By Johanna Lundahl, AGRA Watch Intern and Blogger
On July 29th, while the nation was digesting Hillary Clinton’s acceptance of the democratic nomination for President, President Obama quietly signed S.764, the first national GMO labeling bill, into law. The bill was signed with no fanfare and little National press. Seemingly the answer to anti-GMO activists’ prayers, the bill mandates that companies disclose whether their food products contain genetically modified organisms—or does it?
Called by opponents the “Denying Americans the Right to Know” (DARK) act, under this law companies may choose any of three methods to inform consumers that their product contains GMOs: a text label, symbol, or QR code readable by smartphone. Small companies will be allowed to include a phone number or web address that will lead consumers to the information.
Which option will companies selling GMO-derived products probably choose? Most likely the option that is most difficult for consumers to access, and provides the least amount of information. One third of Americans don’t own smart phones, especially among the elderly, and low-income families, disproportionately of color. So when corporations choose to hide information on GM foods behind a QR code, up to a third of the population won’t have access.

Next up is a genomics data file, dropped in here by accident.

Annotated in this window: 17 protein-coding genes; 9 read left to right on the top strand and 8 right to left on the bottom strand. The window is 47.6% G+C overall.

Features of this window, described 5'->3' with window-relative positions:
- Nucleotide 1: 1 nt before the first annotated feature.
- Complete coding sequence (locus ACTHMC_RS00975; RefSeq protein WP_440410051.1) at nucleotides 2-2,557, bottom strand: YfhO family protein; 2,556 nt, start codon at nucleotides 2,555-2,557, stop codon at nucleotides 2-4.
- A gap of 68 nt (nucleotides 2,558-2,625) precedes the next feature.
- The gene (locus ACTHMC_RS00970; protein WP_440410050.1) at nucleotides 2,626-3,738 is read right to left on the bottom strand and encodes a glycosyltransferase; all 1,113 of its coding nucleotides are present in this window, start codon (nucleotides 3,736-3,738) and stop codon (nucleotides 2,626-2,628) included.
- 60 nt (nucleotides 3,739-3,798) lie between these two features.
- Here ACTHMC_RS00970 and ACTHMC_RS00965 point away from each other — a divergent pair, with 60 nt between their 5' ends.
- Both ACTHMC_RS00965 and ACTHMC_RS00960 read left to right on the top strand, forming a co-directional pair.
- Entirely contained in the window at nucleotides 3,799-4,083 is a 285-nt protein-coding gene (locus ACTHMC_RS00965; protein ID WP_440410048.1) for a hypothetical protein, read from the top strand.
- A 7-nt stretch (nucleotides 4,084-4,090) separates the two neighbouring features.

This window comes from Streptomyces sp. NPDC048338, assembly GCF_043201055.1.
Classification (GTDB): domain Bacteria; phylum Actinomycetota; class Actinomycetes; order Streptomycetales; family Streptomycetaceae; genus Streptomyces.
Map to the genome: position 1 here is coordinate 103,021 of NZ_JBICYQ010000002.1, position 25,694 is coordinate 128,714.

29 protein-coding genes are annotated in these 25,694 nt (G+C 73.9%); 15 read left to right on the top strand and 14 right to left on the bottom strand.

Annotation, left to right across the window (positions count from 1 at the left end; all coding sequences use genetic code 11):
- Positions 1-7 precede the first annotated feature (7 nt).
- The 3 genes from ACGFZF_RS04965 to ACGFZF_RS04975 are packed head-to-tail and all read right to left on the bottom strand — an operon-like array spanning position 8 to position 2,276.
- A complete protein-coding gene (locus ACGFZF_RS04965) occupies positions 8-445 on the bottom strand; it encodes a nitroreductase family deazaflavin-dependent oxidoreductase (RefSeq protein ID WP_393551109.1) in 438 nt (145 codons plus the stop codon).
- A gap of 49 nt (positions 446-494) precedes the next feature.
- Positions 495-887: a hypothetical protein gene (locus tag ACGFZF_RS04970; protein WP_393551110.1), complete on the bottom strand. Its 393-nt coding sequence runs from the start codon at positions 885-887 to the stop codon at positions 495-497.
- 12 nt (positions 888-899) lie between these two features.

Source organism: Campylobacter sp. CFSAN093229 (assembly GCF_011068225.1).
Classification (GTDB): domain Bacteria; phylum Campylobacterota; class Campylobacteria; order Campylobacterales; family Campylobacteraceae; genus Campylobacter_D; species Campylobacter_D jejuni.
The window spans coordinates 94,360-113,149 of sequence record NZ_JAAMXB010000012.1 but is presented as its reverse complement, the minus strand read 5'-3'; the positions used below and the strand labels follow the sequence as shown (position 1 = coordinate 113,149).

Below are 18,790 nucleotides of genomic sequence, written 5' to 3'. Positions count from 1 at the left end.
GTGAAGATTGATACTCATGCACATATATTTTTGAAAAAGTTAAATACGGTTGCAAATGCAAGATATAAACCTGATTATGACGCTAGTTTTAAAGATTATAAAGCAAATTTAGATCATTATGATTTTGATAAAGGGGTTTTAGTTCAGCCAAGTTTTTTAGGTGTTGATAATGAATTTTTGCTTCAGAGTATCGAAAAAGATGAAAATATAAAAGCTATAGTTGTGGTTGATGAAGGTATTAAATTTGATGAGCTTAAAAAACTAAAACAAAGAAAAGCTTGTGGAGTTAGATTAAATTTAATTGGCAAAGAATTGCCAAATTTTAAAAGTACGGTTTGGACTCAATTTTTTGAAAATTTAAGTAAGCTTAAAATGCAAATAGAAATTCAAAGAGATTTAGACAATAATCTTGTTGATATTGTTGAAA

There are no current fines included in the DARK act for not adding a label, image, or QR code, making most of the law unenforceable. Companies will even have two full years to enact the changes, and in the meantime consumers are still left without the information on GMOs in their food.
The DARK act essentially overrules and undermines all individual state GMO labeling laws. It supercedes a Vermont GMO labeling law that went into effect July 1, which has tighter wording and requires GMO products to be clearly labeled. It overturns Connecticut’s GMO labeling law, as well as laws in Virginia and Vermont on GMO seed labeling. It even supercedes Alaska’s law calling for the labeling of GE fish or fish products, which was passed to protect Alaska’s vital fisheries from the recently approved introduction of GE salmon.
Despite the DARK setback, the trend towards labeling has been underway for some time. Multinational Danone, voluntarily labels it’s GMO-containing foods, as do Dr. Bronner’s soap products; pledges to label from Campbell’s and Mars underline the fact that consumer desire for labelling has been recognized by the industry. Consumers and physicians are concerned by possible health effects of eating GMO foods, not necessarily due to lack of research about the products’ engineering, but also because 90% of GMO crops are engineered to withstand high pesticide use, including Glyphosate, which has been classified by the World Health Organization as a carcinogen. Residues of this, or other pesticides and herbicides are a major concern not only for consumers, but also for the laborers growing GE crops, and the environment.